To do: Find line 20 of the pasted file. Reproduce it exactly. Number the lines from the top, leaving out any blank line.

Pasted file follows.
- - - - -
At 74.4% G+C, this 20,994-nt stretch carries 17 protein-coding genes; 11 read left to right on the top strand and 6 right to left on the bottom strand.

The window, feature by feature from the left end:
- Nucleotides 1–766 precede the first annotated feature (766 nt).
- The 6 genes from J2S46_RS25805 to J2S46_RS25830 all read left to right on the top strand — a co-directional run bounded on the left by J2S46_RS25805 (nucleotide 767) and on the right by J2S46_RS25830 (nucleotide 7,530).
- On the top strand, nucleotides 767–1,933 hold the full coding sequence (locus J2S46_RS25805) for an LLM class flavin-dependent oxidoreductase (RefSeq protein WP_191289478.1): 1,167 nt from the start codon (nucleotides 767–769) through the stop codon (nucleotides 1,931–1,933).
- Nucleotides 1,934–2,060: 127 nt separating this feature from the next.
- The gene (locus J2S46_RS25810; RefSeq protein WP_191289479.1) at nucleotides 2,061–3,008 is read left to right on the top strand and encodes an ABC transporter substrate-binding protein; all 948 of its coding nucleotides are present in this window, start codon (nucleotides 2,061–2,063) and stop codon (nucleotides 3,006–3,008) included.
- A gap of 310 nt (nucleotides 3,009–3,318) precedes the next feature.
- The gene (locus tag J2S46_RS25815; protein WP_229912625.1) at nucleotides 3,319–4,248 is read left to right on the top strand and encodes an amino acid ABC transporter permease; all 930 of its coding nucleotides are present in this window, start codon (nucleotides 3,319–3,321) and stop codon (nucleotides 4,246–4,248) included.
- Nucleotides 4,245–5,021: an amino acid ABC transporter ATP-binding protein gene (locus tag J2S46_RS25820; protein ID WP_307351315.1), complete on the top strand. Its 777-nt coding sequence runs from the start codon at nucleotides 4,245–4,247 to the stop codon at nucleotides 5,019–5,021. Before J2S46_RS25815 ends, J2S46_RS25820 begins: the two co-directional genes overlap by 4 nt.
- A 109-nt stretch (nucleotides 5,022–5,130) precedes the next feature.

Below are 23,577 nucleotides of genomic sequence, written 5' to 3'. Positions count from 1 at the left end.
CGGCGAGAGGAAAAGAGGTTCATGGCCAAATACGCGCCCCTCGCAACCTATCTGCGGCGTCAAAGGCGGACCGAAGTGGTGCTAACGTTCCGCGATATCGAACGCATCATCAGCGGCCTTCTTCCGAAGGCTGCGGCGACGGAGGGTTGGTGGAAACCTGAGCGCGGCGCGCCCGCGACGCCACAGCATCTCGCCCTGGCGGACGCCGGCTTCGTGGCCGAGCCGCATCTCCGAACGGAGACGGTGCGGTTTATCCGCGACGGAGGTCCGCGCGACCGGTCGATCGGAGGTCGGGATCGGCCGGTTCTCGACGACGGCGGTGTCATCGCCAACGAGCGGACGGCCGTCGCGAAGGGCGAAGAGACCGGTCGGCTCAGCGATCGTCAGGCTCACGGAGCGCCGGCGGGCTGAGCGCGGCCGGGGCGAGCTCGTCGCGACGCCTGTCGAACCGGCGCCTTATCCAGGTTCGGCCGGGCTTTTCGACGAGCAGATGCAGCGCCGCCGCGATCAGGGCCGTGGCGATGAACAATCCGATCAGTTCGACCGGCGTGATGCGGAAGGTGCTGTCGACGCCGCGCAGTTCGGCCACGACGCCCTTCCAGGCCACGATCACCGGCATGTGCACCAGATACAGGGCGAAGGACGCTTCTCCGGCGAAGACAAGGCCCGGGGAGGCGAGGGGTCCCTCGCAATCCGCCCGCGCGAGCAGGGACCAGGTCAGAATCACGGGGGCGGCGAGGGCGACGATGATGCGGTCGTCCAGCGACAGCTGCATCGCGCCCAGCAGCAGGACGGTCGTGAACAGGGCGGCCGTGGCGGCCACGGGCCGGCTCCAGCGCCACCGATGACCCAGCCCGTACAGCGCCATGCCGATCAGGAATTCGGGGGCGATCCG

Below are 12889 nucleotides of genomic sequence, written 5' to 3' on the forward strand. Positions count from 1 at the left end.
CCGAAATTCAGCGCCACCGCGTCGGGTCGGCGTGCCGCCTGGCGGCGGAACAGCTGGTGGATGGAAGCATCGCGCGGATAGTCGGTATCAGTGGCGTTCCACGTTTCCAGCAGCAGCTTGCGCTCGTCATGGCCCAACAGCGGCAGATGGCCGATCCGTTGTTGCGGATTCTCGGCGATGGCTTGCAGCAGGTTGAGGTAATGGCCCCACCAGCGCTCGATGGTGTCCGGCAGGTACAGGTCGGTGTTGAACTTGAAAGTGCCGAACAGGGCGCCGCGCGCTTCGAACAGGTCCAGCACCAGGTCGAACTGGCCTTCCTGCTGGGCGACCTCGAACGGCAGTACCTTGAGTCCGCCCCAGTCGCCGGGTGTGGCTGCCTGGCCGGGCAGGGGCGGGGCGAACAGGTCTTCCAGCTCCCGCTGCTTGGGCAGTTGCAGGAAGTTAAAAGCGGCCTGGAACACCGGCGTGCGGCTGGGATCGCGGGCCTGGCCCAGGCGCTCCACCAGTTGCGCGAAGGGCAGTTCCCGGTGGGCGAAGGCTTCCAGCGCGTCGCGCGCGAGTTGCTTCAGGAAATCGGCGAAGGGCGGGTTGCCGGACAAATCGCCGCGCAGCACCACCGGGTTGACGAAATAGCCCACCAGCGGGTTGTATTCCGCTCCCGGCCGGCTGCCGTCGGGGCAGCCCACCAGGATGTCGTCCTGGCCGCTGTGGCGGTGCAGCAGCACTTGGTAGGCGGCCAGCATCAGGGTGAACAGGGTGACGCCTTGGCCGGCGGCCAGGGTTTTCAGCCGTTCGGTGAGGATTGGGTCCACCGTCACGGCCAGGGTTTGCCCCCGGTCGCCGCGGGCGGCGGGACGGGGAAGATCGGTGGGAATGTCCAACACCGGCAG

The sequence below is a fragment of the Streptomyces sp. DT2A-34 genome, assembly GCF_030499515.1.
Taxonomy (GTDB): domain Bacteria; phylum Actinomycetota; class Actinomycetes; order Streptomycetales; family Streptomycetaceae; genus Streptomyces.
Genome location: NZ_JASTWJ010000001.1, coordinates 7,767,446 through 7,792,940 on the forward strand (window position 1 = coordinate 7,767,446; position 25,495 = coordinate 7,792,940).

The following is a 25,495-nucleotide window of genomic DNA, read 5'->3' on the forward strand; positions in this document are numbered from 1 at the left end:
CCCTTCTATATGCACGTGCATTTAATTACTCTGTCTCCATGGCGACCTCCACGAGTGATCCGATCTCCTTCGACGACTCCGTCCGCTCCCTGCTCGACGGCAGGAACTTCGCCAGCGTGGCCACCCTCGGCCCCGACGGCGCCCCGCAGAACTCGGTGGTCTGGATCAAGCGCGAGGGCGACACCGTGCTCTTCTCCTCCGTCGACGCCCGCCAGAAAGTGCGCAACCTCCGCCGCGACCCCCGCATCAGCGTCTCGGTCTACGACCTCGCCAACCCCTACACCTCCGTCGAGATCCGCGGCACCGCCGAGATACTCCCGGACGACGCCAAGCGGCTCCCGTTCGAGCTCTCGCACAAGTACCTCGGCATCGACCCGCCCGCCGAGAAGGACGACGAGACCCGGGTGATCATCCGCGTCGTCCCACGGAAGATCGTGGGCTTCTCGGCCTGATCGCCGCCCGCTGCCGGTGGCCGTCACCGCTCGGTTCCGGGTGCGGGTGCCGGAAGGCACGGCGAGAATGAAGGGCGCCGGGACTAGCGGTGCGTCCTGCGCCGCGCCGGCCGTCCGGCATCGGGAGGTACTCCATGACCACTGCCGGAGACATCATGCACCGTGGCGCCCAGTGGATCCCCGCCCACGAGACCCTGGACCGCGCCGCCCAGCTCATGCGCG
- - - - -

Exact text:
CCCTTCTATATGCACGTGCATTTAATTACTCTGTCTCCATGGCGACCTCCACGAGTGATCCGATCTCCTTCGACGACTCCGTCCGCTCCCTGCTCGACGGCAGGAACTTCGCCAGCGTGGCCACCCTCGGCCCCGACGGCGCCCCGCAGAACTCGGTGGTCTGGATCAAGCGCGAGGGCGACACCGTGCTCTTCTCCTCCGTCGACGCCCGCCAGAAAGTGCGCAACCTCCGCCGCGACCCCCGCATCAGCGTCTCGGTCTACGACCTCGCCAACCCCTACACCTCCGTCGAGATCCGCGGCACCGCCGAGATACTCCCGGACGACGCCAAGCGGCTCCCGTTCGAGCTCTCGCACAAGTACCTCGGCATCGACCCGCCCGCCGAGAAGGACGACGAGACCCGGGTGATCATCCGCGTCGTCCCACGGAAGATCGTGGGCTTCTCGGCCTGATCGCCGCCCGCTGCCGGTGGCCGTCACCGCTCGGTTCCGGGTGCGGGTGCCGGAAGGCACGGCGAGAATGAAGGGCGCCGGGACTAGCGGTGCGTCCTGCGCCGCGCCGGCCGTCCGGCATCGGGAGGTACTCCATGACCACTGCCGGAGACATCATGCACCGTGGCGCCCAGTGGATCCCCGCCCACGAGACCCTGGACCGCGCCGCCCAGCTCATGCGCG